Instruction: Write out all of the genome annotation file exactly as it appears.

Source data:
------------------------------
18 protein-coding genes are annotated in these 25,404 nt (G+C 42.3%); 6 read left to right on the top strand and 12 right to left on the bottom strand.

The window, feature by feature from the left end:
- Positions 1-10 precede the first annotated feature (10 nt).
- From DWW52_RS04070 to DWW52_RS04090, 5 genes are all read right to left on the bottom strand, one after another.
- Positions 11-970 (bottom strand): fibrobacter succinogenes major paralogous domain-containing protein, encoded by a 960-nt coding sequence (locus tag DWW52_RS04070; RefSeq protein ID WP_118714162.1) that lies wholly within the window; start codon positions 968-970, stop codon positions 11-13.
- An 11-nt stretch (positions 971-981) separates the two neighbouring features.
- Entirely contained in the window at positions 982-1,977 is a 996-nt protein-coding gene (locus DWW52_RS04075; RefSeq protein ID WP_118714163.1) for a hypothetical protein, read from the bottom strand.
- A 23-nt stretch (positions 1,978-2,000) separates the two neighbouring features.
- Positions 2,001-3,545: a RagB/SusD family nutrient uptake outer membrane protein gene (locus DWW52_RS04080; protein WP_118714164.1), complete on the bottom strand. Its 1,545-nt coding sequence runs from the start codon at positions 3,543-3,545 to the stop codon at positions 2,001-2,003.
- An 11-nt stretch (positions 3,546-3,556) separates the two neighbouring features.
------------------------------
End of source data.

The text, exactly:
18 protein-coding genes are annotated in these 25,404 nt (G+C 42.3%); 6 read left to right on the top strand and 12 right to left on the bottom strand.

The window, feature by feature from the left end:
- Positions 1-10 precede the first annotated feature (10 nt).
- From DWW52_RS04070 to DWW52_RS04090, 5 genes are all read right to left on the bottom strand, one after another.
- Positions 11-970 (bottom strand): fibrobacter succinogenes major paralogous domain-containing protein, encoded by a 960-nt coding sequence (locus tag DWW52_RS04070; RefSeq protein ID WP_118714162.1) that lies wholly within the window; start codon positions 968-970, stop codon positions 11-13.
- An 11-nt stretch (positions 971-981) separates the two neighbouring features.
- Entirely contained in the window at positions 982-1,977 is a 996-nt protein-coding gene (locus DWW52_RS04075; RefSeq protein ID WP_118714163.1) for a hypothetical protein, read from the bottom strand.
- A 23-nt stretch (positions 1,978-2,000) separates the two neighbouring features.
- Positions 2,001-3,545: a RagB/SusD family nutrient uptake outer membrane protein gene (locus DWW52_RS04080; protein WP_118714164.1), complete on the bottom strand. Its 1,545-nt coding sequence runs from the start codon at positions 3,543-3,545 to the stop codon at positions 2,001-2,003.
- An 11-nt stretch (positions 3,546-3,556) separates the two neighbouring features.